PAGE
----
Who we are: We are a global law firm that provides insight where law, business and government meet.
What we do: We provide commercial solutions by combining sector knowledge, legal, lobbying and political capabilities. With over 1,500 lawyers in 47 offices across 20 countries, we have connections on the ground wherever our clients operate.
What we are looking for:
What you'll do:
Perks: 25 days’ holiday, death in service, life assurance, pension, income protection. Flexible benefits package which includes private medical insurance, dental insurance, critical illness cover, cashplan, Ride2Work Scheme and season ticket loan.
Sponsorship:We offer financial support for the relevant course taken.
Facts and figures
Total partners: circa 500
Other fee-earners: circa 1,300
Total trainees: 46
Trainee places available for 2021: 23
Applications received pa: circa 600 for winter placement scheme, circa 700 for Summer Placement Scheme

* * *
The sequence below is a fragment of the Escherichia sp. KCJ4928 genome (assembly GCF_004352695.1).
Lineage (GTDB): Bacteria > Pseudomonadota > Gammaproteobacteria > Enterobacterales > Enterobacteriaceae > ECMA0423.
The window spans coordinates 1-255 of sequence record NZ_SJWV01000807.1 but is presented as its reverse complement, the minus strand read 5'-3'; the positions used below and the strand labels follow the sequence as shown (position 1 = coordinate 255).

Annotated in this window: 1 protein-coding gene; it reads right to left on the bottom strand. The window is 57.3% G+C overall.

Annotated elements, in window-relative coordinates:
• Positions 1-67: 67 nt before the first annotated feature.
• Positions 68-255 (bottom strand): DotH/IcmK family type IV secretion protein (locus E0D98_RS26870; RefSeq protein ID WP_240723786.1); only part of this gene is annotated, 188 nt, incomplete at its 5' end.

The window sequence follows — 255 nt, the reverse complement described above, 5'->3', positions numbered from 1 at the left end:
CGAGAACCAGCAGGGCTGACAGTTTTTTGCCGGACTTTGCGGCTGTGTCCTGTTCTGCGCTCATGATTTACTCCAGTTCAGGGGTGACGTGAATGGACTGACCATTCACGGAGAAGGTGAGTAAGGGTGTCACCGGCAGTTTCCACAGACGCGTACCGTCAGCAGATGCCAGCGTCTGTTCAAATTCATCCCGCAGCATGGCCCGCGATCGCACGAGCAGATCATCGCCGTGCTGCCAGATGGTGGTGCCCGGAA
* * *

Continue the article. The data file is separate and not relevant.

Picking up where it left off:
First year: London: £37,000, Birmingham, Leeds and Manchester: £26,000
Second year: London: £42,000, Birmingham, Leeds and Manchester: £28,000
Newly qualified: London: £68,000, Birmingham, Leeds and Manchester: £42,000
Apply to:Victoria Pickworth Booth, emerging talent manager
When to apply:We only consider candidates who have been on one of our placement schemes.
What'ss involved:Online application, digital assessment, assessment centre, interview and presentation at end of placement scheme.
Summer:London 24 June-5 July 2019, Manchester 24 June-5 July 2019, Birmingham 1-12 July 2019, Leeds 1-12 July 2019 (apply by 8 January 2019)
Winter: 10–14 December 2018 (apply by 1 November 2018)